But my first thoughts were…”How am I gonna do that?” “Where do I even begin? ” And so, the dream died before it even got off the ground.
How many of your dreams have never got off the ground? Maybe it’s time to pray and believe in God’s promises. There’s nothing to hard for him. Don’t let your dream die.
Matthew 19:26 Jesus looked at them and said, “With man this is impossible, but with God all things are possible.”
— Pastor Steve
Carl Hemple wondered which city councilman has his home up for sale, so he rode by his best guess and the For Sale sign was in the driveway.
“If the park is a great place to visit, why couldn’t Bridgeton? i guess because now it has such a bad name. Yes, Jack, i think I am kidding myself.”
— Reva Christian
Bridgeton will re-invent itself with the next generation of Latinos and other immigrants hungry for a better life instead of just dwelling on memories and what used to be.
Look at all the new businesses settling in Hopewell. None is locally born. Not even the Sunoco station’s deli.
Downtown Bridgeton does not look rundown to the merchants. Most of their clients are within walking distance.
What happened to the last generation following all the successes of yesteryear going back to the Cumberland Nail & Iron Works, Ferracute, then Ritter’s and Hunt’s?
All of you people who moved away didn’t leave us in a good position, did you, and you certainly aren’t responsible for the new success you write about, so don’t demean the ones still here.
Who believes immigrants dumbed down the education in our county? Made it 30 percent functionally illiterate? That doesn’t happen overnight.
“I feel the same way Jack does. Owens closing was a big blow to Bridgeton. It was the beginning of the end of Bridgeton.”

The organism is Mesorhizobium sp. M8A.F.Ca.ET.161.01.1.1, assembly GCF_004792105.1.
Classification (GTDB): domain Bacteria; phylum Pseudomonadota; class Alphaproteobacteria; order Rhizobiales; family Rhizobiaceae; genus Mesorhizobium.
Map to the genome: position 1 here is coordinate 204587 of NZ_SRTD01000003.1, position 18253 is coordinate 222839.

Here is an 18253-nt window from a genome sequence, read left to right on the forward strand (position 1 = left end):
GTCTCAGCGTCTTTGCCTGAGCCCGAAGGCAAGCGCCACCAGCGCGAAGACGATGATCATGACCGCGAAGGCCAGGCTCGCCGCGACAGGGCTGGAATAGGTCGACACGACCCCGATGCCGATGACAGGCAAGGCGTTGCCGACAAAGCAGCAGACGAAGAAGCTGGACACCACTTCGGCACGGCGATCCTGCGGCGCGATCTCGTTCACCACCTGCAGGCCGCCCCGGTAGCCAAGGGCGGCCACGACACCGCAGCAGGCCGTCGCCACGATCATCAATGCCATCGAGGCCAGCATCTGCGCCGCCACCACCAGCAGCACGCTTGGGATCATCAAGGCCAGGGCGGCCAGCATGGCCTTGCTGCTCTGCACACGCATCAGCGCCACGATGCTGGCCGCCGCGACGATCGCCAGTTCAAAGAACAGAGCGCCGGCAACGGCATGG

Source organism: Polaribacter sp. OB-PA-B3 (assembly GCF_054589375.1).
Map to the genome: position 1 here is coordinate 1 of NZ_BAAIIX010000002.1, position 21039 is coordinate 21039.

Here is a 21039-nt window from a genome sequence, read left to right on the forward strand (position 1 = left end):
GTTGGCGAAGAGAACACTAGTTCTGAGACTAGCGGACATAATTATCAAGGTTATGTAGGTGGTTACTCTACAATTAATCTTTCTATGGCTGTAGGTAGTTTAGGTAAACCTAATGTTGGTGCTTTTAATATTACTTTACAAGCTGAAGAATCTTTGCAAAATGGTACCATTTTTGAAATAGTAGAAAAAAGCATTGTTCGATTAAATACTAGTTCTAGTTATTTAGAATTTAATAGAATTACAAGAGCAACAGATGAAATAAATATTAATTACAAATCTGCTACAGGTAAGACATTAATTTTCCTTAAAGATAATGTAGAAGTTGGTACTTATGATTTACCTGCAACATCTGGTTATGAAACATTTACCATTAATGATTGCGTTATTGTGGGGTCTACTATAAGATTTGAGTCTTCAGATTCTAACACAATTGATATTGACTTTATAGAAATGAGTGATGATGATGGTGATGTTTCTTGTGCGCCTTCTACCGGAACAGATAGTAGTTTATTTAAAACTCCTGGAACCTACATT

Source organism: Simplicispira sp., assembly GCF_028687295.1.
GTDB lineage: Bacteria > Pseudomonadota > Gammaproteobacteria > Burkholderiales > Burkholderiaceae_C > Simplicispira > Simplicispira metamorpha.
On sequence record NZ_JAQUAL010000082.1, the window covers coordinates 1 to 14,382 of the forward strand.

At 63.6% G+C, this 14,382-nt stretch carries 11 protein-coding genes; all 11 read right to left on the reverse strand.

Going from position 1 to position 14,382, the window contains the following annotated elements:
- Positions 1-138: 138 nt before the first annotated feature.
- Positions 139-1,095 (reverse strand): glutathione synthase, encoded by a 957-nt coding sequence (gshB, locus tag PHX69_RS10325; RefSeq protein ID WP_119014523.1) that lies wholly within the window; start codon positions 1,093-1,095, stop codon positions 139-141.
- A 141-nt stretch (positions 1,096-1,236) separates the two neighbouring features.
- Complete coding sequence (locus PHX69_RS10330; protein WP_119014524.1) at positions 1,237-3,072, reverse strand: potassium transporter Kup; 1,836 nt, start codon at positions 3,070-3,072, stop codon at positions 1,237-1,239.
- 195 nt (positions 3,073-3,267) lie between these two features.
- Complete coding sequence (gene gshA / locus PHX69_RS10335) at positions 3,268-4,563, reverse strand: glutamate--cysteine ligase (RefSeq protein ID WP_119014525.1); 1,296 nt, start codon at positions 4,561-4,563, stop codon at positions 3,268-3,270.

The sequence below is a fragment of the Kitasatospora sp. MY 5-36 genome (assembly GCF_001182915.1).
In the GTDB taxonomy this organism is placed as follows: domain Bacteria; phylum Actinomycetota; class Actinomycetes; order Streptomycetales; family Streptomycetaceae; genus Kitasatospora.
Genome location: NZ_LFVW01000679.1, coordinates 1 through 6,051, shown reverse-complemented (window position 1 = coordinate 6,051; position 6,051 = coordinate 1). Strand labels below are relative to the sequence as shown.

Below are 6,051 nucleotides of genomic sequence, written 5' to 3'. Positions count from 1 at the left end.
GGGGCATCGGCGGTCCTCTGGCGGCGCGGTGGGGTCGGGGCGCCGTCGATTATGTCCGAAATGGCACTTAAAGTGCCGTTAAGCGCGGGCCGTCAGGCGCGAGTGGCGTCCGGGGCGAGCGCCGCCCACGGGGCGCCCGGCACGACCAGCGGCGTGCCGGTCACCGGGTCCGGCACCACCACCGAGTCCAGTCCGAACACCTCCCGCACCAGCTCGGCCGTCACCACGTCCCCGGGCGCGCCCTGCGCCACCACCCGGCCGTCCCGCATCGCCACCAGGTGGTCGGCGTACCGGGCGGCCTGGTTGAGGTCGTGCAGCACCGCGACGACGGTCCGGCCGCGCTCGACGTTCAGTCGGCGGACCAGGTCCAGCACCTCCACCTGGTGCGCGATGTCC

— Trish DeCamp
“What is helpful in understanding the Owens pull out is this: They were being taxed to death by those in political power. God forbid industry was given reason to stay.”
— Cheryl Mather
How much of a role did the unions play in getting higher wages? The long strike in the late 1960s? Plus the old equipment at the plant?
But the biggest reason was the popularity of plastic. It killed the glass industry. In the 1970s, to buy plastic in Bridgeton was to be a traitor to the city.
John Daddario closing Nicey’s on Park Drive for what we hoped would be a run for governor.
No such luck. Going to prison. It’s usually the other way around.
Our favorite Dunkin’ Donuts hostess, the one who says she is a figment of our imagination, told us today she has given up on all New Jersey men, and found one from Ohio.
A Buckeye, no doubt.
Coffee didn’t taste quite the same tonight.
How much cholesterol in a Phillies Bundle Box?
When will some of these foods be nicknamed “ambulance chasers”?
Will Rottkamp’s make the June 25 promise for their first sweet corn? It was just a guess while dining at DiLisi’s about a month ago.
The woman who used to teach with Fred DePalma tried his sweet corn from the Pennsville Farm Market today and pronounced it delicious.
Big kernels, too.
We watched DePalma pitch in the Salem County League and Bridgeton Invitational.
Pet show returning in Millville …
“Good morning, everyone!
“We’ve met with the Parks Department and the pet show is happening! It will be open to all pets, and is scheduled for Saturday, Sept. 23. More information to come. What we need now is a theme for the show, and we welcome your ideas.”
— D. Bailey Miles
When the dots are connected in Millville, D. Bailey Miles will help connect them.
And there are great dots in Millville. REALLY great dots! Support a dot?